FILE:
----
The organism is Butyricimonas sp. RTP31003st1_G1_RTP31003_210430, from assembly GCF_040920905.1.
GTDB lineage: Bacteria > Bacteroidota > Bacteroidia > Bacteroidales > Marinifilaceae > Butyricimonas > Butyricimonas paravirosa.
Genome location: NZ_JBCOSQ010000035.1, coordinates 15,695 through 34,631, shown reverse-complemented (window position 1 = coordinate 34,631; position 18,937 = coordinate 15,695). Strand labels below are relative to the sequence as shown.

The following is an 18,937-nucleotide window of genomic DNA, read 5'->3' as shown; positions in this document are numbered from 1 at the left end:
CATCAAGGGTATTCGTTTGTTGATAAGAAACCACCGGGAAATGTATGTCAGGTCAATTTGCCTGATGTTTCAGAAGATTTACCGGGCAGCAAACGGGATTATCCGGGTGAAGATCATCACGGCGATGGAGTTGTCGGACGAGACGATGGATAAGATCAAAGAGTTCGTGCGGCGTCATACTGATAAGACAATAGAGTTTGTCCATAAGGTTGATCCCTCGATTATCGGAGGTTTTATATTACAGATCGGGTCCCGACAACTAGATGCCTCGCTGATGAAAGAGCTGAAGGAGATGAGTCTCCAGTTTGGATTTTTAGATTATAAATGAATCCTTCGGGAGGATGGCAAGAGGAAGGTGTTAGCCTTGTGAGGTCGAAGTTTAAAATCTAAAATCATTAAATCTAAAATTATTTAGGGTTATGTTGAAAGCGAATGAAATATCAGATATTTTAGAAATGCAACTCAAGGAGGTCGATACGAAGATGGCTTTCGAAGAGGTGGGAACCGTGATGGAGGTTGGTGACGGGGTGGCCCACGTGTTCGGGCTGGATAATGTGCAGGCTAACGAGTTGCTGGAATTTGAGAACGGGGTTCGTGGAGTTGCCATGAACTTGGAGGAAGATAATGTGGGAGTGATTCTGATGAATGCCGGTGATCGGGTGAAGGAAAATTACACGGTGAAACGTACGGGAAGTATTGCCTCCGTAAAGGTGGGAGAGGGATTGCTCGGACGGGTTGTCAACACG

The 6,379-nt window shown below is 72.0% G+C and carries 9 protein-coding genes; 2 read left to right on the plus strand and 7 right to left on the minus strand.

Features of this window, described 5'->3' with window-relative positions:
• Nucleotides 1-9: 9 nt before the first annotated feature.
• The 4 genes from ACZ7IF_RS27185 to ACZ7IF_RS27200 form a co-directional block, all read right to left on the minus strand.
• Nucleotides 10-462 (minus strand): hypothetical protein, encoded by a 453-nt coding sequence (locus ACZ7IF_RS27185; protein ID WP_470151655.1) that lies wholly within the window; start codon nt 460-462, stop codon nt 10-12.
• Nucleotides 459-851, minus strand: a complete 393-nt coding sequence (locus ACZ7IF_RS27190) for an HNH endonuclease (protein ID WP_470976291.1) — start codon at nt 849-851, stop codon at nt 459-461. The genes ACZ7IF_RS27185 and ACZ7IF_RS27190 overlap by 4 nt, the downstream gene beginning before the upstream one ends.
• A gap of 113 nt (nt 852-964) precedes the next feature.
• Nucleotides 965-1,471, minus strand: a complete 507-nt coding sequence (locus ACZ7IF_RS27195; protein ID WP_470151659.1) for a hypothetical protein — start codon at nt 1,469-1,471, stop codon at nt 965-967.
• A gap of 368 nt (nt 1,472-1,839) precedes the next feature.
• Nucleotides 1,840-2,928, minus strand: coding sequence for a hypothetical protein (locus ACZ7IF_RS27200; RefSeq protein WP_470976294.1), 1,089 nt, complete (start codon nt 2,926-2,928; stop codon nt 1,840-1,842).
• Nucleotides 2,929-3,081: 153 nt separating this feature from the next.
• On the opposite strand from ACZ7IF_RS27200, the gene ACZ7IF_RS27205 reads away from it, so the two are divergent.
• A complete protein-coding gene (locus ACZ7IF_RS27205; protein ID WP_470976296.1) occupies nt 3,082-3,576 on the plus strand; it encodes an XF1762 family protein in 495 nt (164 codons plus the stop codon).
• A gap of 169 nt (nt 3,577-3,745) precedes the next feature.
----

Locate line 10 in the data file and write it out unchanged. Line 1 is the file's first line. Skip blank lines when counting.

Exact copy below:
• Nucleotides 10-462 (minus strand): hypothetical protein, encoded by a 453-nt coding sequence (locus ACZ7IF_RS27185; protein ID WP_470151655.1) that lies wholly within the window; start codon nt 460-462, stop codon nt 10-12.